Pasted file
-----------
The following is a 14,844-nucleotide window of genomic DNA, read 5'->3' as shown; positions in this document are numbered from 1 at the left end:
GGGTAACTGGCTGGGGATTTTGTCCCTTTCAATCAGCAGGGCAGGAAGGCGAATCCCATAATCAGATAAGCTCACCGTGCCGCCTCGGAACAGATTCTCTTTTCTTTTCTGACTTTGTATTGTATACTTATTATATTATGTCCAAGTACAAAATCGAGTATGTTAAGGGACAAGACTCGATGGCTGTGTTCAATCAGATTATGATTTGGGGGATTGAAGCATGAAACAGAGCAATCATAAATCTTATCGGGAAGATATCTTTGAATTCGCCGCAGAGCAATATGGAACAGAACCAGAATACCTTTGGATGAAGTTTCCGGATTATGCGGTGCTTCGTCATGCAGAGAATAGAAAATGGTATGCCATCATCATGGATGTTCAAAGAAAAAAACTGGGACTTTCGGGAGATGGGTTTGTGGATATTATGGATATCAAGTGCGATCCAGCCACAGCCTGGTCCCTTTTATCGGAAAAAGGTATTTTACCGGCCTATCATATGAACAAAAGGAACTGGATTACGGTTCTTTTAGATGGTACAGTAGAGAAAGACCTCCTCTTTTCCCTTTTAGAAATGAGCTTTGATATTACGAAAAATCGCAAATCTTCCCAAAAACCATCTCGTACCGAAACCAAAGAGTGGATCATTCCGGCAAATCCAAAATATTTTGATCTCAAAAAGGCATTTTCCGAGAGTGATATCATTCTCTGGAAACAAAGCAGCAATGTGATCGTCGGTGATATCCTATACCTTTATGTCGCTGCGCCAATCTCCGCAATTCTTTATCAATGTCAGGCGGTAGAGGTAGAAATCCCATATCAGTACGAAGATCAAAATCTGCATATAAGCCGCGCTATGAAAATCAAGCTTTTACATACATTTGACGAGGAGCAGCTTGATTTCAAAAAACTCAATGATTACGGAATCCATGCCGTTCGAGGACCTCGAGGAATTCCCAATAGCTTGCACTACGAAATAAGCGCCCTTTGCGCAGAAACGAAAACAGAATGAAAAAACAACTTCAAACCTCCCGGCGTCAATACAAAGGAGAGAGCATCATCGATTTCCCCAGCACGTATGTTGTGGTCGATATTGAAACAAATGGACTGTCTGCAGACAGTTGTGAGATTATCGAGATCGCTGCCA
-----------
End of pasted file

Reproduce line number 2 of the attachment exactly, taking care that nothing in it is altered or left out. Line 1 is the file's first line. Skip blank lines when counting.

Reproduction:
GGGTAACTGGCTGGGGATTTTGTCCCTTTCAATCAGCAGGGCAGGAAGGCGAATCCCATAATCAGATAAGCTCACCGTGCCGCCTCGGAACAGATTCTCTTTTCTTTTCTGACTTTGTATTGTATACTTATTATATTATGTCCAAGTACAAAATCGAGTATGTTAAGGGACAAGACTCGATGGCTGTGTTCAATCAGATTATGATTTGGGGGATTGAAGCATGAAACAGAGCAATCATAAATCTTATCGGGAAGATATCTTTGAATTCGCCGCAGAGCAATATGGAACAGAACCAGAATACCTTTGGATGAAGTTTCCGGATTATGCGGTGCTTCGTCATGCAGAGAATAGAAAATGGTATGCCATCATCATGGATGTTCAAAGAAAAAAACTGGGACTTTCGGGAGATGGGTTTGTGGATATTATGGATATCAAGTGCGATCCAGCCACAGCCTGGTCCCTTTTATCGGAAAAAGGTATTTTACCGGCCTATCATATGAACAAAAGGAACTGGATTACGGTTCTTTTAGATGGTACAGTAGAGAAAGACCTCCTCTTTTCCCTTTTAGAAATGAGCTTTGATATTACGAAAAATCGCAAATCTTCCCAAAAACCATCTCGTACCGAAACCAAAGAGTGGATCATTCCGGCAAATCCAAAATATTTTGATCTCAAAAAGGCATTTTCCGAGAGTGATATCATTCTCTGGAAACAAAGCAGCAATGTGATCGTCGGTGATATCCTATACCTTTATGTCGCTGCGCCAATCTCCGCAATTCTTTATCAATGTCAGGCGGTAGAGGTAGAAATCCCATATCAGTACGAAGATCAAAATCTGCATATAAGCCGCGCTATGAAAATCAAGCTTTTACATACATTTGACGAGGAGCAGCTTGATTTCAAAAAACTCAATGATTACGGAATCCATGCCGTTCGAGGACCTCGAGGAATTCCCAATAGCTTGCACTACGAAATAAGCGCCCTTTGCGCAGAAACGAAAACAGAATGAAAAAACAACTTCAAACCTCCCGGCGTCAATACAAAGGAGAGAGCATCATCGATTTCCCCAGCACGTATGTTGTGGTCGATATTGAAACAAATGGACTGTCTGCAGACAGTTGTGAGATTATCGAGATCGCTGCCA